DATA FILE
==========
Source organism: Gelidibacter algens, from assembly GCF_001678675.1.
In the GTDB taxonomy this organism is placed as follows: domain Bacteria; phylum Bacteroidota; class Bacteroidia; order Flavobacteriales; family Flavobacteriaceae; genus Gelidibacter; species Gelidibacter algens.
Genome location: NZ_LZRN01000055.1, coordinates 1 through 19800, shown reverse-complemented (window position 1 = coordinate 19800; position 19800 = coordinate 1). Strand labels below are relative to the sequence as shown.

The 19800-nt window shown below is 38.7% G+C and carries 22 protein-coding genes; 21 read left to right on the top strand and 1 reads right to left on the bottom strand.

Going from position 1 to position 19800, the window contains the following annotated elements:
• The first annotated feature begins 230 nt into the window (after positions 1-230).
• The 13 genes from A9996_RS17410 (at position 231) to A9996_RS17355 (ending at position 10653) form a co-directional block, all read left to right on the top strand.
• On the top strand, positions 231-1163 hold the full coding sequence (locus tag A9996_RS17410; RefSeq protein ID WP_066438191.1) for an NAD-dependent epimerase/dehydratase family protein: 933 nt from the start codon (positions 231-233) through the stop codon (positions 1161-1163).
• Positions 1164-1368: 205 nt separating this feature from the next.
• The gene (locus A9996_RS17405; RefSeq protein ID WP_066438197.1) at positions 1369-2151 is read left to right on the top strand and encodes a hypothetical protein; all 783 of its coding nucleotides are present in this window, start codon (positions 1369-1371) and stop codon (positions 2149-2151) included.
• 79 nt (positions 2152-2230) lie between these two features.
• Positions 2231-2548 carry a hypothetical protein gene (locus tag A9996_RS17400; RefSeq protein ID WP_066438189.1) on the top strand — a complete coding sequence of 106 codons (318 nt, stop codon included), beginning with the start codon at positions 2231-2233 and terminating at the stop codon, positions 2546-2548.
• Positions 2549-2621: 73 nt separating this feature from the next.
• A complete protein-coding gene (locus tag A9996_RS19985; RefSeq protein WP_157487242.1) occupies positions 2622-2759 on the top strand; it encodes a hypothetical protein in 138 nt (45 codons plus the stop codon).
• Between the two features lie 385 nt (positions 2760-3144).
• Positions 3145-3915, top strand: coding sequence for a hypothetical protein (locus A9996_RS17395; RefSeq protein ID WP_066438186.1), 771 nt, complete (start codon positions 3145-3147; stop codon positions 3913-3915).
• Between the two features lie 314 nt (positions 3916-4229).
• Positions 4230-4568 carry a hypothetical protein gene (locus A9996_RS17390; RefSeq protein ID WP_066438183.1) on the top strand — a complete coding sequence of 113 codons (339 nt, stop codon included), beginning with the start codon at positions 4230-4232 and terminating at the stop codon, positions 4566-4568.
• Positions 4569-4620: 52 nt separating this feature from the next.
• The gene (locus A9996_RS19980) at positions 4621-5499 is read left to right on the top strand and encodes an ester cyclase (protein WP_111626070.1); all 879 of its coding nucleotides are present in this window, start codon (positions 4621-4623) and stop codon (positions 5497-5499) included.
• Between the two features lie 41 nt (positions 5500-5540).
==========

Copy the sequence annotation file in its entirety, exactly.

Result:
Source organism: Gelidibacter algens, from assembly GCF_001678675.1.
In the GTDB taxonomy this organism is placed as follows: domain Bacteria; phylum Bacteroidota; class Bacteroidia; order Flavobacteriales; family Flavobacteriaceae; genus Gelidibacter; species Gelidibacter algens.
Genome location: NZ_LZRN01000055.1, coordinates 1 through 19800, shown reverse-complemented (window position 1 = coordinate 19800; position 19800 = coordinate 1). Strand labels below are relative to the sequence as shown.

The 19800-nt window shown below is 38.7% G+C and carries 22 protein-coding genes; 21 read left to right on the top strand and 1 reads right to left on the bottom strand.

Going from position 1 to position 19800, the window contains the following annotated elements:
• The first annotated feature begins 230 nt into the window (after positions 1-230).
• The 13 genes from A9996_RS17410 (at position 231) to A9996_RS17355 (ending at position 10653) form a co-directional block, all read left to right on the top strand.
• On the top strand, positions 231-1163 hold the full coding sequence (locus tag A9996_RS17410; RefSeq protein ID WP_066438191.1) for an NAD-dependent epimerase/dehydratase family protein: 933 nt from the start codon (positions 231-233) through the stop codon (positions 1161-1163).
• Positions 1164-1368: 205 nt separating this feature from the next.
• The gene (locus A9996_RS17405; RefSeq protein ID WP_066438197.1) at positions 1369-2151 is read left to right on the top strand and encodes a hypothetical protein; all 783 of its coding nucleotides are present in this window, start codon (positions 1369-1371) and stop codon (positions 2149-2151) included.
• 79 nt (positions 2152-2230) lie between these two features.
• Positions 2231-2548 carry a hypothetical protein gene (locus tag A9996_RS17400; RefSeq protein ID WP_066438189.1) on the top strand — a complete coding sequence of 106 codons (318 nt, stop codon included), beginning with the start codon at positions 2231-2233 and terminating at the stop codon, positions 2546-2548.
• Positions 2549-2621: 73 nt separating this feature from the next.
• A complete protein-coding gene (locus tag A9996_RS19985; RefSeq protein WP_157487242.1) occupies positions 2622-2759 on the top strand; it encodes a hypothetical protein in 138 nt (45 codons plus the stop codon).
• Between the two features lie 385 nt (positions 2760-3144).
• Positions 3145-3915, top strand: coding sequence for a hypothetical protein (locus A9996_RS17395; RefSeq protein ID WP_066438186.1), 771 nt, complete (start codon positions 3145-3147; stop codon positions 3913-3915).
• Between the two features lie 314 nt (positions 3916-4229).
• Positions 4230-4568 carry a hypothetical protein gene (locus A9996_RS17390; RefSeq protein ID WP_066438183.1) on the top strand — a complete coding sequence of 113 codons (339 nt, stop codon included), beginning with the start codon at positions 4230-4232 and terminating at the stop codon, positions 4566-4568.
• Positions 4569-4620: 52 nt separating this feature from the next.
• The gene (locus A9996_RS19980) at positions 4621-5499 is read left to right on the top strand and encodes an ester cyclase (protein WP_111626070.1); all 879 of its coding nucleotides are present in this window, start codon (positions 4621-4623) and stop codon (positions 5497-5499) included.
• Between the two features lie 41 nt (positions 5500-5540).